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Spouses must separate before filing for support, S.C. court holds (access required)

The S.C. Supreme Court has ruled that spouses must separate and live apart before one can bring a claim for “separate maintenance and support.” In a Sept. 19 opinion, the high court upheld Greenville County Family Court Judge Robert N. Jenkins’ order dismissing Eileen Theisen’s claim for support from Clifford Theisen. Eileen Theisen should have alleged that she was living separate and apart from her husband, the high court held. She didn’t, so the court upheld Judge Jenkins’ dismissal of her claim in Theisen v. Theisen. Greenville attorney Joe Ramseur (pictured) represented Clifford Theisen in the case.

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Charlotte School of Law, UNCC team up to offer joint degree program (access required)

The Charlotte School of Law is planning to offer a dual program that will enable students to simultaneously obtain law degrees and master’s degrees in business administration beginning in the fall of 2012. The school will partner with the Belk College of Business at UNC Charlotte, said Charlotte School of Law President Dennis Stone (pictured). Stone said student admissions surveys showed incoming law students were most interested in a joint degree program involving business administration.

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Developer’s counterclaim against SunTrust nets $2.1 million  (access required)

A Winston-Salem developer has been awarded $2.1 million by a Forsyth County jury after asserting counterclaims against SunTrust Bank in a lawsuit brought by the bank on a promissory note. Donald H. Sutphin wasn’t any stranger to the construction business and he wasn’t any stranger to SunTrust Bank. Sutphin had been involved in residential construction and development for 30 years and had a 15-year relationship with SunTrust. He was surprised, then, when he received a call in October 2009 from a SunTrust banker notifying him that a hold was being placed on $365,000 Sutphin had in deposit accounts at the bank. Sutphin had taken out numerous loans from SunTrust to finance development of properties in the Winston-Salem area. But SunTrust had decided to exit the residential construction loan business as problems in the real estate market multiplied, according to J. Scott Hale, who represented Sutphin.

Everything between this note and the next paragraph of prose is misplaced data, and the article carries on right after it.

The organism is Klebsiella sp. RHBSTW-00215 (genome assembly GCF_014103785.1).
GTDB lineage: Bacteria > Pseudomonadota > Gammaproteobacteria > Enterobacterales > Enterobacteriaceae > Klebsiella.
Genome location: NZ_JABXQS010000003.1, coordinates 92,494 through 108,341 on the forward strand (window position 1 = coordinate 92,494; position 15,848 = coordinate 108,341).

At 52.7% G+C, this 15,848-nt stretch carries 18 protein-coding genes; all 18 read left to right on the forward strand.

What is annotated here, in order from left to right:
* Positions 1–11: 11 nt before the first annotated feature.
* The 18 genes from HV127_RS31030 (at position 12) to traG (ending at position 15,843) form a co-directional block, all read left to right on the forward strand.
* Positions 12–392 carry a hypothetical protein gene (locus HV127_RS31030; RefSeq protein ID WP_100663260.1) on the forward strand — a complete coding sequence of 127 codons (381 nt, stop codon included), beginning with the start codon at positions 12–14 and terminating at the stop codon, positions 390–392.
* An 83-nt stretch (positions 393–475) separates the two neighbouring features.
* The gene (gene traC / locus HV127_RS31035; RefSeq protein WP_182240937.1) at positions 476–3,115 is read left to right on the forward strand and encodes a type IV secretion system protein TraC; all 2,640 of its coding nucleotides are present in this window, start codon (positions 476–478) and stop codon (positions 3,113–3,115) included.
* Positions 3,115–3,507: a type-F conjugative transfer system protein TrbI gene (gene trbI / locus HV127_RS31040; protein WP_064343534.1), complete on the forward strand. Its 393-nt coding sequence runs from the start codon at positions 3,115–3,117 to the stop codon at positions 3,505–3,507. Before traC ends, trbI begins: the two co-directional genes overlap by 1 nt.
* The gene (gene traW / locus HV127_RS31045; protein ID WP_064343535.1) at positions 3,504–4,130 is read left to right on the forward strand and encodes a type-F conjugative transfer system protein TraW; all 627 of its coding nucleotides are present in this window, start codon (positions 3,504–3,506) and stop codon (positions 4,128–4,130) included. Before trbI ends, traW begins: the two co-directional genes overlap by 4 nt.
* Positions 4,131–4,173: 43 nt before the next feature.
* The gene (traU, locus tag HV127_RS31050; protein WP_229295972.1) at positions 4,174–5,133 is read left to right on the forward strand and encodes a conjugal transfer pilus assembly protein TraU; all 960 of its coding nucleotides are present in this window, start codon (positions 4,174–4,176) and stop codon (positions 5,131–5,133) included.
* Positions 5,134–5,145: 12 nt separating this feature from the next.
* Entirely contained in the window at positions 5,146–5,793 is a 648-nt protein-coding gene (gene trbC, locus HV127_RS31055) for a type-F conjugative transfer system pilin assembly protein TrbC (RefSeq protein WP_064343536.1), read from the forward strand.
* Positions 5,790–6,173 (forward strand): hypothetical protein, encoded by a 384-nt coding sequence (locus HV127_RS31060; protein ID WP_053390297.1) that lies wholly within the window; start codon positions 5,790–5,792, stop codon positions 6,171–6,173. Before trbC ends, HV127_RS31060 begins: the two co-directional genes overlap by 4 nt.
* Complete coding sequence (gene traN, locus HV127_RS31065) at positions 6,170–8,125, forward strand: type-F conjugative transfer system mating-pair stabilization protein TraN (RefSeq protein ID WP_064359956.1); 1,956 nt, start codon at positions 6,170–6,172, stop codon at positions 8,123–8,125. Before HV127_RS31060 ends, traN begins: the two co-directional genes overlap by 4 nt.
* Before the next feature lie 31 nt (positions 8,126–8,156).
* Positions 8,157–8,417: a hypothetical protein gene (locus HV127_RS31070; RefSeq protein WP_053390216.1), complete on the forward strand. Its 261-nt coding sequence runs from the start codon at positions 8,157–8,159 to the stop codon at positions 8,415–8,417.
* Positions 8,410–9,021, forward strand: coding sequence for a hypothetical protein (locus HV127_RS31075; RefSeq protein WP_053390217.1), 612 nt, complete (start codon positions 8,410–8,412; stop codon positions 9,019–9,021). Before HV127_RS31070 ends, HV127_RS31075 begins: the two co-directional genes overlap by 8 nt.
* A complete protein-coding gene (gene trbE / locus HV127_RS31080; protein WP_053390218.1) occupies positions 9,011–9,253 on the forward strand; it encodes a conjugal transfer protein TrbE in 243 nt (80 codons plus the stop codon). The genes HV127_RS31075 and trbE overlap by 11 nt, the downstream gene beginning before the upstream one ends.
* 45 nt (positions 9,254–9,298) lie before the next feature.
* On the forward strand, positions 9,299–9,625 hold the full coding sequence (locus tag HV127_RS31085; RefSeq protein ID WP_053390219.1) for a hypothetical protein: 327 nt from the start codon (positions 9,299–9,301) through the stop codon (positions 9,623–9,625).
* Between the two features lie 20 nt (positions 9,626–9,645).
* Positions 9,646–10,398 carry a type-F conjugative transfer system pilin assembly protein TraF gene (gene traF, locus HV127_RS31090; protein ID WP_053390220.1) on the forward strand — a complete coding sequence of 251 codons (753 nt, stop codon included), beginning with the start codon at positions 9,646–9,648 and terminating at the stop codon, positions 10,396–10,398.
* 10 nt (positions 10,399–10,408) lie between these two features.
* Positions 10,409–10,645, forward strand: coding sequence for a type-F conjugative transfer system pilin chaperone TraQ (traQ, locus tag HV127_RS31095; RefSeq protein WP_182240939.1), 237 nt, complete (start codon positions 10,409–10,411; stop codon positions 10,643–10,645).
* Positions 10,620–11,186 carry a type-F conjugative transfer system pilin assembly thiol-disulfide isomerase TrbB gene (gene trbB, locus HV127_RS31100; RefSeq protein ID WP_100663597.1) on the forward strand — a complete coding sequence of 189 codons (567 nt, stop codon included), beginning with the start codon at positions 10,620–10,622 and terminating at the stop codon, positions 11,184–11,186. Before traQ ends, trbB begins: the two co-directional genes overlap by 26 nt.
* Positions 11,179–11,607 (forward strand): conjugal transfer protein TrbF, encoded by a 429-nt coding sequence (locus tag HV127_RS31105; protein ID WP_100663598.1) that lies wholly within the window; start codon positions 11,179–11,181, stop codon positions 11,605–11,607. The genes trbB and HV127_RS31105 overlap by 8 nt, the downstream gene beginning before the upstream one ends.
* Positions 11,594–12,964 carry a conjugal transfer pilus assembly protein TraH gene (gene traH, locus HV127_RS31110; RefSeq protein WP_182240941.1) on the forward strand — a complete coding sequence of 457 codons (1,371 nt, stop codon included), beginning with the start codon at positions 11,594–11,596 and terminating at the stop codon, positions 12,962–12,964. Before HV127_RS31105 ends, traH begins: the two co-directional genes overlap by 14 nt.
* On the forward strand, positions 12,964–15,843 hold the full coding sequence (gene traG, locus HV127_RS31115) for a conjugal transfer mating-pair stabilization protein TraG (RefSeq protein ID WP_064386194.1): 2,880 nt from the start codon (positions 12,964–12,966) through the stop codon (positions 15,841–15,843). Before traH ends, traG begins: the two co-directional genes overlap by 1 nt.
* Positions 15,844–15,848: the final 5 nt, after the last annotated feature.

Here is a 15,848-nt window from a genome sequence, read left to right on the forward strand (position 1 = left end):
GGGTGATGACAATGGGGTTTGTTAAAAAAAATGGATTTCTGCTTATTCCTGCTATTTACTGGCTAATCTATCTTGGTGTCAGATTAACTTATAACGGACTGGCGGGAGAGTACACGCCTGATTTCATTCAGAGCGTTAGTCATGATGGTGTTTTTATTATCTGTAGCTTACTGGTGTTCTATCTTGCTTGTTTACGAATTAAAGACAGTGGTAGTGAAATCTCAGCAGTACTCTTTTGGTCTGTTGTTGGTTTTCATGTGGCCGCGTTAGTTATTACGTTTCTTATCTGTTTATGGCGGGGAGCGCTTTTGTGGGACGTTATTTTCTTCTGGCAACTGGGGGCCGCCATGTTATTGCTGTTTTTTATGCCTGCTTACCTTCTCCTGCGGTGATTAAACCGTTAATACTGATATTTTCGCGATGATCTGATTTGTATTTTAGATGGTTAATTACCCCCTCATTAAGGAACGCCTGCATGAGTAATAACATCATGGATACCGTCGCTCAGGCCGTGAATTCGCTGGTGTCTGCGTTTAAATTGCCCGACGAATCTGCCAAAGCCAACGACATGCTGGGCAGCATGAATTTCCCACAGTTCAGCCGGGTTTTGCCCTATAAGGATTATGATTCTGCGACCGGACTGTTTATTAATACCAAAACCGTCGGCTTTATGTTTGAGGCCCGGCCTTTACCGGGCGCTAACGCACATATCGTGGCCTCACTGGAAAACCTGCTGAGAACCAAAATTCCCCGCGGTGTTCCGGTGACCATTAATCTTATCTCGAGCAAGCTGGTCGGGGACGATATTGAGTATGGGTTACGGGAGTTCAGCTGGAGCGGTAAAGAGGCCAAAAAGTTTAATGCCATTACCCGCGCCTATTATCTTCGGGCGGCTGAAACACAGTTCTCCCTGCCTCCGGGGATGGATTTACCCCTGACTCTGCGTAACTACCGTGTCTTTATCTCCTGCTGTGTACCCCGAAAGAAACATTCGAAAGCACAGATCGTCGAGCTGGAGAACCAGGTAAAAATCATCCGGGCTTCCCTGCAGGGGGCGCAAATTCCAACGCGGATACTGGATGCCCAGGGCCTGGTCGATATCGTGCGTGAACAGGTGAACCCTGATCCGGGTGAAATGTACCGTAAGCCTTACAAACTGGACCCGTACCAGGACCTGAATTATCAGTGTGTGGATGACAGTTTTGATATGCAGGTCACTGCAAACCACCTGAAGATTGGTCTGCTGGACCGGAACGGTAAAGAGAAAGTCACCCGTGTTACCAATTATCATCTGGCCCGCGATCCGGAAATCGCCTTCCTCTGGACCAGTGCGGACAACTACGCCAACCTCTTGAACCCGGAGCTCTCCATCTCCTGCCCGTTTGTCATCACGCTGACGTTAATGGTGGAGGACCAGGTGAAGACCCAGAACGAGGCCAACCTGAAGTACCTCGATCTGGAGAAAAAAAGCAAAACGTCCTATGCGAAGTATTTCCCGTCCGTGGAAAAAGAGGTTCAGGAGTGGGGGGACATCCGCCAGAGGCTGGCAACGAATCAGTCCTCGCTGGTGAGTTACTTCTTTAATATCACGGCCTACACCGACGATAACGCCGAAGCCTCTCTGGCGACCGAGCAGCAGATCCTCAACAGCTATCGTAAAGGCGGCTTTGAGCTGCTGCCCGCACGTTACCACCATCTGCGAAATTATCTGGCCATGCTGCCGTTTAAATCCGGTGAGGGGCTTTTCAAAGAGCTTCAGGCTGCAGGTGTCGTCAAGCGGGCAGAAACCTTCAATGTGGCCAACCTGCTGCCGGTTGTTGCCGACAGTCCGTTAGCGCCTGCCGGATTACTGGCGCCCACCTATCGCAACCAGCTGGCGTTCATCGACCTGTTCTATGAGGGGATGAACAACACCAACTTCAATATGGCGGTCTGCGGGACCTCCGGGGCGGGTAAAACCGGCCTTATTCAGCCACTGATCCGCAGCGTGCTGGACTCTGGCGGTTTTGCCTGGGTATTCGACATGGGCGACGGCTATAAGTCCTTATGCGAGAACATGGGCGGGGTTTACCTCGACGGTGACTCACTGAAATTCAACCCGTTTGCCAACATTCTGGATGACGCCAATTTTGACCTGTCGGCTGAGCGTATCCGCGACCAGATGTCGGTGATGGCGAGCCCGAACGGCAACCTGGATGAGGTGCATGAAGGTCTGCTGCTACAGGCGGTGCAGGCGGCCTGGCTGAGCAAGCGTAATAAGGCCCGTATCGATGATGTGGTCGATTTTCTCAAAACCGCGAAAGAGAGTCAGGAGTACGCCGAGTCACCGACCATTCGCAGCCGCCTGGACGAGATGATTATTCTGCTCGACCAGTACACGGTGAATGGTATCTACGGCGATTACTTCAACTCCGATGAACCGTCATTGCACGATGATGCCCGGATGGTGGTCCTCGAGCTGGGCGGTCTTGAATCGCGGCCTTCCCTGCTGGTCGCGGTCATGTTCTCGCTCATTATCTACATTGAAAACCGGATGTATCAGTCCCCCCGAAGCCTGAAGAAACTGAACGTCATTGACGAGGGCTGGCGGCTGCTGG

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Alcohol monitoring devices poised to spread in wake of new law  (access required)

Bill Powers is a tech geek. That may set him apart from other lawyers, but he thinks his Bar comrades need more than a passing interest in the evolving technology of alcohol detection to adequately defend their clients in court. Not that continuous alcohol monitoring, or CAM, is anything new. It’s been used sporadically in North Carolina since 2005. What’s new is a recent legislative push that figures to expand use of the technology across the state. Investment banker Bruce Roberts of Brevard-based Rehabilitation Support Services was a part of that legislative push. Rehabilitation Support Services’ authorized service partner is Alcohol Monitoring Systems, the maker of SCRAMx, an alcohol detection device (pictured).

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Bank’s time is money for plaintiff   (access required)

The S.C. Court of Appeals has upheld a $1.5 million punitive damages award against Bank of America after a Williamsburg County jury found the bank negligent for allowing a boy’s aunt to misappropriate life insurance proceeds from his father’s estate. Cody Powell stood to receive $252,000 in life insurance proceeds after his father’s death. The money was to be held in a conservatorship account overseen by his aunt and uncle. But Cody’s aunt, Karen P. Unrue, transferred money from an account she set up for Cody at Bank of America into her personal checking account. Cody’s guardian brought suit on his behalf against Unrue, his uncle Travis Powell and Bank of America. A Williamsburg County jury awarded Cody $205,735 in actual damages and $1,583,000 in punitive damages against the bank.